How to format your references using the The Urban Review citation style

This is a short guide how to format citations and the bibliography in a manuscript for The Urban Review. For a complete guide how to prepare your manuscript refer to the journal's instructions to authors.

Using reference management software

Typically you don't format your citations and bibliography by hand. The easiest way is to use a reference manager:

PaperpileThe citation style is built in and you can choose it in Settings > Citation Style or Paperpile > Citation Style in Google Docs.
EndNoteFind the style here: output styles overview
Mendeley, Zotero, Papers, and othersThe style is either built in or you can download a CSL file that is supported by most references management programs.
BibTeXBibTeX syles are usually part of a LaTeX template. Check the instructions to authors if the publisher offers a LaTeX template for this journal.

Journal articles

Those examples are references to articles in scholarly journals and how they are supposed to appear in your bibliography.

Not all journals organize their published articles in volumes and issues, so these fields are optional. Some electronic journals do not provide a page range, but instead list an article identifier. In a case like this it's safe to use the article identifier instead of the page range.

A journal article with 1 author
Jenkins, M. (2003). Prospects for biodiversity. Science (New York, N.Y.), 302(5648), 1175–1177.
A journal article with 2 authors
Hoefel, F., & Elgar, S. (2003). Wave-induced sediment transport and sandbar migration. Science (New York, N.Y.), 299(5614), 1885–1887.
A journal article with 3 authors
Evans, W. J., Kozimor, S. A., & Ziller, J. W. (2005). Molecular octa-uranium rings with alternating nitride and azide bridges. Science (New York, N.Y.), 309(5742), 1835–1838.
A journal article with 8 or more authors
Andreux, P. A., Mouchiroud, L., Wang, X., Jovaisaite, V., Mottis, A., Bichet, S., et al. (2014). A method to identify and validate mitochondrial modulators using mammalian cells and the worm C. elegans. Scientific reports, 4, 5285.

Books and book chapters

Here are examples of references for authored and edited books as well as book chapters.

An authored book
Lu, K. (2014). Materials in Energy Conversion, Harvesting, and Storage. Hoboken, New Jersey: John Wiley & Sons, Inc.
An edited book
Park, J. H., & Ahn, C. (Eds.). (2016). Cystogenesis (Vol. 933). Singapore: Springer.
A chapter in an edited book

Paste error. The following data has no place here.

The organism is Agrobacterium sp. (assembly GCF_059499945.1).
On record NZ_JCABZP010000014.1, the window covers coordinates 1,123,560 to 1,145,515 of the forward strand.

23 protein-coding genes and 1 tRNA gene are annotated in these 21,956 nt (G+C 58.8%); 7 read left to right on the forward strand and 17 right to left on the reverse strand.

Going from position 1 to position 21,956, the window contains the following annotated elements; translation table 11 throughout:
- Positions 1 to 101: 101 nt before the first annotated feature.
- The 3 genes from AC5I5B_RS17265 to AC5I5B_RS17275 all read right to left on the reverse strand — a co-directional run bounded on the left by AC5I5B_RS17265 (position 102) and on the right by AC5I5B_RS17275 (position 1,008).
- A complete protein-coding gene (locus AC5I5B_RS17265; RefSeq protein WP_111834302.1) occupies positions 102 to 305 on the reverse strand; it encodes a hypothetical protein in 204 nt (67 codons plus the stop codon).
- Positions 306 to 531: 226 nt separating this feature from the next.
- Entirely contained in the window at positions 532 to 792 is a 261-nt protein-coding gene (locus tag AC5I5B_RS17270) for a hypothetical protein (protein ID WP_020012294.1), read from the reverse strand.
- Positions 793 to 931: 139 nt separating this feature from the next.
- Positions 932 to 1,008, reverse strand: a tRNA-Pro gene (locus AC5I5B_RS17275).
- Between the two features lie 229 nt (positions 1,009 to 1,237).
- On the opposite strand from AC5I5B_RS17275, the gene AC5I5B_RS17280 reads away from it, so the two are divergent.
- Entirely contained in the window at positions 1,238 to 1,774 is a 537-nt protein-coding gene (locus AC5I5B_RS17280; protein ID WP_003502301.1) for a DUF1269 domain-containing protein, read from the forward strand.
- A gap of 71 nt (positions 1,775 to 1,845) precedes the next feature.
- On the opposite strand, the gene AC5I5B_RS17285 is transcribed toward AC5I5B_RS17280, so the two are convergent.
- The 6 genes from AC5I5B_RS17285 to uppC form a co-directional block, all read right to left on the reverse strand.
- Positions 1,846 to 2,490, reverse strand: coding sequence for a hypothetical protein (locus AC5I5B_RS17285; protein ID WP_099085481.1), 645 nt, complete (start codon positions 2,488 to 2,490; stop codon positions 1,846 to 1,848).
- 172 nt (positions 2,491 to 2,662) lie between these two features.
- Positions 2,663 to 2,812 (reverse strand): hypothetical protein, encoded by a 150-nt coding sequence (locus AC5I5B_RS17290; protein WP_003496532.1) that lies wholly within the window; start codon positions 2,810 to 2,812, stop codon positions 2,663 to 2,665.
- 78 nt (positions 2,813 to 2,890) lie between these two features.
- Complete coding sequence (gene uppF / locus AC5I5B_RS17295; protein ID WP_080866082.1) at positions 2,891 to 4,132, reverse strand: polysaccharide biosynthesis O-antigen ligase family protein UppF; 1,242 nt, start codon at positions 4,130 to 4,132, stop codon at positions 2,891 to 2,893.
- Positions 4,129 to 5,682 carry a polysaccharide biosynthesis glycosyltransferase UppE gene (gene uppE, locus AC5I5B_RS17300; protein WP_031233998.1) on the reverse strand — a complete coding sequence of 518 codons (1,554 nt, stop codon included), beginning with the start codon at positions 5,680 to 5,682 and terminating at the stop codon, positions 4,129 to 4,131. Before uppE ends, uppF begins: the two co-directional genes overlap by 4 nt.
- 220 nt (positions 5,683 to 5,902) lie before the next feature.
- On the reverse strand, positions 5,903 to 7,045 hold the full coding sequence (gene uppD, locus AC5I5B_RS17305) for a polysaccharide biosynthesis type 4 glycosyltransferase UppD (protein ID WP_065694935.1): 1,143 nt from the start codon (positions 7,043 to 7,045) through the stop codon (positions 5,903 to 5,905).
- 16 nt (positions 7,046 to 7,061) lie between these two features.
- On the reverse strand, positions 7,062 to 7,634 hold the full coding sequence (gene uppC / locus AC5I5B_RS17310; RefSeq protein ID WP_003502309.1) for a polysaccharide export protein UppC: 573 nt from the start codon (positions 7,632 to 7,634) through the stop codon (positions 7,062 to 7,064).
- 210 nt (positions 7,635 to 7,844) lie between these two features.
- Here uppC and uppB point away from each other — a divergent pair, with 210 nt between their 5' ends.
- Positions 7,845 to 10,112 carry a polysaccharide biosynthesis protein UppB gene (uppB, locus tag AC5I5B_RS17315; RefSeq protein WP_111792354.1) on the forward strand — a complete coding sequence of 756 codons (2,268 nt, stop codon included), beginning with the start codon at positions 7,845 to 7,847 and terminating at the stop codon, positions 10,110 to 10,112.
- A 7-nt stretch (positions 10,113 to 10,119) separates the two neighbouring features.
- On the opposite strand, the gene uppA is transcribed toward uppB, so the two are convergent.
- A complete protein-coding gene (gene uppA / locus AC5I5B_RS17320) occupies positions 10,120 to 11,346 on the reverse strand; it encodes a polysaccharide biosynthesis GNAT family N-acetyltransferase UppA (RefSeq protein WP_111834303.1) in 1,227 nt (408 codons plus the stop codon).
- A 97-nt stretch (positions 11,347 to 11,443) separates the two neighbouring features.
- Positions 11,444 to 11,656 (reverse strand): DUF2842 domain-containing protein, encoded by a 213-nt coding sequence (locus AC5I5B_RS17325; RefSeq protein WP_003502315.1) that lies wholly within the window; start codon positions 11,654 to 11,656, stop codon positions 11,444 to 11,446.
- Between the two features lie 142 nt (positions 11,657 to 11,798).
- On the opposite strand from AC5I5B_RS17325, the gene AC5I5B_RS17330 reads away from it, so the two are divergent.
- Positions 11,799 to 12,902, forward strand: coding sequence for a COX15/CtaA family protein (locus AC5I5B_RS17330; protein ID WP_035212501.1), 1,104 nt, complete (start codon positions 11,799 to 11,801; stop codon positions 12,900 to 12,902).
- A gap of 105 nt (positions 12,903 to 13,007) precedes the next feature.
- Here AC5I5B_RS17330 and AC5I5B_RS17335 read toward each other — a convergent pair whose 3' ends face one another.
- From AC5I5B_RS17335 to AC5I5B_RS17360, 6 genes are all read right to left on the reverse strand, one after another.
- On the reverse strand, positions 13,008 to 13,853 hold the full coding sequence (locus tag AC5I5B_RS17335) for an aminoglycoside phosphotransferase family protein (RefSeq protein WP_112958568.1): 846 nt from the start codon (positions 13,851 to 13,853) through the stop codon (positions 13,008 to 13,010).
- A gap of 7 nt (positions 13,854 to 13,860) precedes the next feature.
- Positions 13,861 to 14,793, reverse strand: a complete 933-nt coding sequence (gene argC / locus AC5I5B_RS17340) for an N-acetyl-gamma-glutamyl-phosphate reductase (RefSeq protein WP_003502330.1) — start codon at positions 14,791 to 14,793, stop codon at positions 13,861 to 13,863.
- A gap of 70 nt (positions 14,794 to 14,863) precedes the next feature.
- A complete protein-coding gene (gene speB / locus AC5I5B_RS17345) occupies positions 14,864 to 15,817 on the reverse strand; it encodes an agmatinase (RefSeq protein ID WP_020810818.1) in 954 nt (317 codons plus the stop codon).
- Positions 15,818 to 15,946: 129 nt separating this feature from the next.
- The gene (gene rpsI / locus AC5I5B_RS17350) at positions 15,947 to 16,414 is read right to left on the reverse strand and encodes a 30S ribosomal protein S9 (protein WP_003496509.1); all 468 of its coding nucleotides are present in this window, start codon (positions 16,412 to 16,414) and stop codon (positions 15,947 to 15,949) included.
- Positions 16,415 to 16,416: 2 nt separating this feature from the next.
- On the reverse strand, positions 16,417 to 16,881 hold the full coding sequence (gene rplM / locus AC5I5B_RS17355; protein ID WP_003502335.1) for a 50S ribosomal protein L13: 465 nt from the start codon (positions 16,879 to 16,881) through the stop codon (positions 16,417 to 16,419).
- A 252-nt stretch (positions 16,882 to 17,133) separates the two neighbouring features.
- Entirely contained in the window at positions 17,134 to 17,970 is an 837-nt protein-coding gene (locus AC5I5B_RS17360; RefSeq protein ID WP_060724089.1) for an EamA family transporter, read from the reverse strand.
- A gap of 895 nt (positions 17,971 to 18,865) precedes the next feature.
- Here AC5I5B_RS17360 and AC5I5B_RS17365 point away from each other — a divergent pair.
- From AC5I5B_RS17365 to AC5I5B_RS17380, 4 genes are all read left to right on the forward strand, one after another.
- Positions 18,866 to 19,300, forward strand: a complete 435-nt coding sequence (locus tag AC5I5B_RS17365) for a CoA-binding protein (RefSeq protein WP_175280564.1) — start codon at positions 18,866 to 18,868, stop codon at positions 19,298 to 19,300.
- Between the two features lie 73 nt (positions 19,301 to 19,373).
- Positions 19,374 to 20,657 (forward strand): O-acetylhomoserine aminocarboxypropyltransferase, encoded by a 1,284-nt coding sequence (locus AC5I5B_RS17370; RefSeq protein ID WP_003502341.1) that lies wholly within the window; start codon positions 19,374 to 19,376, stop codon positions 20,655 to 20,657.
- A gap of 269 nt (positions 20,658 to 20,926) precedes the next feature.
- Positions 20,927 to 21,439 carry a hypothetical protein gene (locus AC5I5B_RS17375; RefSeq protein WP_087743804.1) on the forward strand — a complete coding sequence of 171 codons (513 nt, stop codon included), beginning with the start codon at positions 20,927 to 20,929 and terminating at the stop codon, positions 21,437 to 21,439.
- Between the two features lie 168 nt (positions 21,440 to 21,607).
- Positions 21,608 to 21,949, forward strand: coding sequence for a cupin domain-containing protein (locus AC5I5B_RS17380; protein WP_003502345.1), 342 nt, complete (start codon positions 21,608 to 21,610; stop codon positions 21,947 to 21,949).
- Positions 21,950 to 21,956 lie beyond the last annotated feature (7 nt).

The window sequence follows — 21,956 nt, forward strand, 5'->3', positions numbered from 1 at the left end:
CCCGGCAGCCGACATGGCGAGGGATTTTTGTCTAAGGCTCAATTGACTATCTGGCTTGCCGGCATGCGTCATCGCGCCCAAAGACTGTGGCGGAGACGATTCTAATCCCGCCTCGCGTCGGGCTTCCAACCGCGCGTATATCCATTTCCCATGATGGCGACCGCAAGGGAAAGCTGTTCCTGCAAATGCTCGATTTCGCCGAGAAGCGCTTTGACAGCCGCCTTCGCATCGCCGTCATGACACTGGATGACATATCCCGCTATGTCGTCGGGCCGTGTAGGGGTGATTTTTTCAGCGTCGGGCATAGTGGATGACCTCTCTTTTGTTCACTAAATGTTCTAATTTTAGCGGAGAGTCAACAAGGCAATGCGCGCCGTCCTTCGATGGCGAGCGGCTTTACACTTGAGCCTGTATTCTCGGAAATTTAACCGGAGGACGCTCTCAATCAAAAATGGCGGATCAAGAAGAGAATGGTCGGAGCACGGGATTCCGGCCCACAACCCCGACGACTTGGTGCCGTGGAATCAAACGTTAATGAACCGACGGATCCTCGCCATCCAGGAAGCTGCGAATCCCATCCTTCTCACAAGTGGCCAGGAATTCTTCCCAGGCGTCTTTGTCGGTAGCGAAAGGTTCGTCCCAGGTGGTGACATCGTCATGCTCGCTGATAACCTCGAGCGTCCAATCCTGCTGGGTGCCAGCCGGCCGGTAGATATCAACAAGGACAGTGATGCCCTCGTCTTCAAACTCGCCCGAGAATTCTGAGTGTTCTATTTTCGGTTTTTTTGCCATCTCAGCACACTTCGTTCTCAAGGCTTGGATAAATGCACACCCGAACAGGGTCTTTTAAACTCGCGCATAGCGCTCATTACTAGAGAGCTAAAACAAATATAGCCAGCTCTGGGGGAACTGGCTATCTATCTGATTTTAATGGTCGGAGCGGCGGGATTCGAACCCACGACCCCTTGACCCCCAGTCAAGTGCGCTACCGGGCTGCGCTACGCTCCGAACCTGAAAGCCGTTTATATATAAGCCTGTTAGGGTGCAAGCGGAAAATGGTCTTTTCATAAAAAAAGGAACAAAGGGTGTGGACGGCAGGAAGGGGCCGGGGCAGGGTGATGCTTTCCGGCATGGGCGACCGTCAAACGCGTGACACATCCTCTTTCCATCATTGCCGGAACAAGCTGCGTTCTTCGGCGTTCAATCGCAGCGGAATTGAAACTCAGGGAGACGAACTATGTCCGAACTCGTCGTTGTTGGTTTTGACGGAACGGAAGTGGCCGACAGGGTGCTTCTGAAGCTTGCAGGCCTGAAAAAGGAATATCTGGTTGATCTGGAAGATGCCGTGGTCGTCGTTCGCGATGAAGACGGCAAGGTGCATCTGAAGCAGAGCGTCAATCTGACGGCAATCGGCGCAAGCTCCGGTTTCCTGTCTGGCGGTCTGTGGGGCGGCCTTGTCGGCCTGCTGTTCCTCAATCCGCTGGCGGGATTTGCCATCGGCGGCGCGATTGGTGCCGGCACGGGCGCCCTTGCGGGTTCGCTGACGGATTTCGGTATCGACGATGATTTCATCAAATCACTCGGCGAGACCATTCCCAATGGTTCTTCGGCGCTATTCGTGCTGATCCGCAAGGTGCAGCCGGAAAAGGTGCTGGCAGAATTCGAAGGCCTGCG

Guo, J., & Wang, Y. (2011). A Study of the Background of “Studying-Training Integration” Sports Talents Cultivation Mode in the New Information Era. In S. Lin & X. Huang (Eds.), Advances in Computer Science, Environment, Ecoinformatics, and Education: International Conference, CSEE 2011, Wuhan, China, August 21-22, 2011. Proceedings, Part IV (pp. 17–21). Berlin, Heidelberg: Springer.

Web sites

Sometimes references to web sites should appear directly in the text rather than in the bibliography. Refer to the Instructions to authors for The Urban Review.

Blog post
Andrew, E. (2014, July 30). Malaria Vaccine Trial Yields Promising Results. IFLScience. IFLScience. Accessed 30 October 2018


This example shows the general structure used for government reports, technical reports, and scientific reports. If you can't locate the report number then it might be better to cite the report as a book. For reports it is usually not individual people that are credited as authors, but a governmental department or agency like "U. S. Food and Drug Administration" or "National Cancer Institute".

Government report
Government Accountability Office. (1978). Need for Active Alcohol Public Education Program (No. 088681). Washington, DC: U.S. Government Printing Office.

Theses and dissertations

Theses including Ph.D. dissertations, Master's theses or Bachelor theses follow the basic format outlined below.

Doctoral dissertation
Norman, C. L. (2015). Perceptions of non-traditional programs within Missouri school districts (Doctoral dissertation). Lindenwood University, St. Charles, MO.

News paper articles

Unlike scholarly journals, news papers do not usually have a volume and issue number. Instead, the full date and page number is required for a correct reference.

New York Times article
Feeney, K. (2010, July 11). Licks of the Tropics. New York Times, p. NJ7.

In-text citations

References should be cited in the text by name and year in parentheses:

This sentence cites one reference (Jenkins 2003).
This sentence cites two references (Hoefel and Elgar 2003; Jenkins 2003).

Here are examples of in-text citations with multiple authors:

  • Two authors: (Hoefel and Elgar 2003)
  • Three or more authors: (Andreux et al. 2014)

About the journal

Full journal titleThe Urban Review
AbbreviationUrban Rev.
ISSN (print)0042-0972
ISSN (online)1573-1960
ScopeUrban Studies

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